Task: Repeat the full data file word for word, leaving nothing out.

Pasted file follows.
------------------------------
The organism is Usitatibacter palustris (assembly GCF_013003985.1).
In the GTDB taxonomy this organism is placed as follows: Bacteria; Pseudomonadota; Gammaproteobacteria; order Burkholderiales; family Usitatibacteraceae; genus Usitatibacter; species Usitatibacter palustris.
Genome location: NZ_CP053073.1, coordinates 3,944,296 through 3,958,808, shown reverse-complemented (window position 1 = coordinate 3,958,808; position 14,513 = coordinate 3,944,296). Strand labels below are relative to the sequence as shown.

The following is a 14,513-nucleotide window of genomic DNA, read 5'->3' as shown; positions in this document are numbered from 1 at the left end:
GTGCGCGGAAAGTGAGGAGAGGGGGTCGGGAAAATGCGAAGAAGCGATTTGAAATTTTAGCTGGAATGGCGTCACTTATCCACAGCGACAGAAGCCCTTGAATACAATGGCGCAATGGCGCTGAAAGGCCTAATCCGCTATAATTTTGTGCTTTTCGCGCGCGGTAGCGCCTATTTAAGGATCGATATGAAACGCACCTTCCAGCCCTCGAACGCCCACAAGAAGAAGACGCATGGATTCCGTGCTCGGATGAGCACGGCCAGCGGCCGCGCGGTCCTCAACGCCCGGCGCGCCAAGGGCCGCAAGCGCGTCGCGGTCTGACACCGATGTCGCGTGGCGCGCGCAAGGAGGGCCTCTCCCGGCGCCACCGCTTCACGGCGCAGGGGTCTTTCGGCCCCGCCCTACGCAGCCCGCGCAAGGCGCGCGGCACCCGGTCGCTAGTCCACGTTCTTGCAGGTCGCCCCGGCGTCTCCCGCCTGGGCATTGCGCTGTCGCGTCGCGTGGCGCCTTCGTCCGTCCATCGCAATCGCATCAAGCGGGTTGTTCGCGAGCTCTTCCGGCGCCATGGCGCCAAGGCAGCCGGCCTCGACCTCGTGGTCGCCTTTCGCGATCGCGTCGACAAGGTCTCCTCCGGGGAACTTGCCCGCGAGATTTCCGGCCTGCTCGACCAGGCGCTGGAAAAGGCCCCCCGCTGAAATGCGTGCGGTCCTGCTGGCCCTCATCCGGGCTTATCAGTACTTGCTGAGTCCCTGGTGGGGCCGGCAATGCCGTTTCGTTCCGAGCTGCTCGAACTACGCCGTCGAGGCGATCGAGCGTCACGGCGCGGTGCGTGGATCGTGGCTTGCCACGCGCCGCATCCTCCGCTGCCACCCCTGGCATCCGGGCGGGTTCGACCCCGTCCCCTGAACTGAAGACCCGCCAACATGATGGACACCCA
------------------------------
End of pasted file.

The organism is Usitatibacter palustris (assembly GCF_013003985.1).
In the GTDB taxonomy this organism is placed as follows: Bacteria; Pseudomonadota; Gammaproteobacteria; order Burkholderiales; family Usitatibacteraceae; genus Usitatibacter; species Usitatibacter palustris.
Genome location: NZ_CP053073.1, coordinates 3,944,296 through 3,958,808, shown reverse-complemented (window position 1 = coordinate 3,958,808; position 14,513 = coordinate 3,944,296). Strand labels below are relative to the sequence as shown.

The following is a 14,513-nucleotide window of genomic DNA, read 5'->3' as shown; positions in this document are numbered from 1 at the left end:
GTGCGCGGAAAGTGAGGAGAGGGGGTCGGGAAAATGCGAAGAAGCGATTTGAAATTTTAGCTGGAATGGCGTCACTTATCCACAGCGACAGAAGCCCTTGAATACAATGGCGCAATGGCGCTGAAAGGCCTAATCCGCTATAATTTTGTGCTTTTCGCGCGCGGTAGCGCCTATTTAAGGATCGATATGAAACGCACCTTCCAGCCCTCGAACGCCCACAAGAAGAAGACGCATGGATTCCGTGCTCGGATGAGCACGGCCAGCGGCCGCGCGGTCCTCAACGCCCGGCGCGCCAAGGGCCGCAAGCGCGTCGCGGTCTGACACCGATGTCGCGTGGCGCGCGCAAGGAGGGCCTCTCCCGGCGCCACCGCTTCACGGCGCAGGGGTCTTTCGGCCCCGCCCTACGCAGCCCGCGCAAGGCGCGCGGCACCCGGTCGCTAGTCCACGTTCTTGCAGGTCGCCCCGGCGTCTCCCGCCTGGGCATTGCGCTGTCGCGTCGCGTGGCGCCTTCGTCCGTCCATCGCAATCGCATCAAGCGGGTTGTTCGCGAGCTCTTCCGGCGCCATGGCGCCAAGGCAGCCGGCCTCGACCTCGTGGTCGCCTTTCGCGATCGCGTCGACAAGGTCTCCTCCGGGGAACTTGCCCGCGAGATTTCCGGCCTGCTCGACCAGGCGCTGGAAAAGGCCCCCCGCTGAAATGCGTGCGGTCCTGCTGGCCCTCATCCGGGCTTATCAGTACTTGCTGAGTCCCTGGTGGGGCCGGCAATGCCGTTTCGTTCCGAGCTGCTCGAACTACGCCGTCGAGGCGATCGAGCGTCACGGCGCGGTGCGTGGATCGTGGCTTGCCACGCGCCGCATCCTCCGCTGCCACCCCTGGCATCCGGGCGGGTTCGACCCCGTCCCCTGAACTGAAGACCCGCCAACATGATGGACACCCA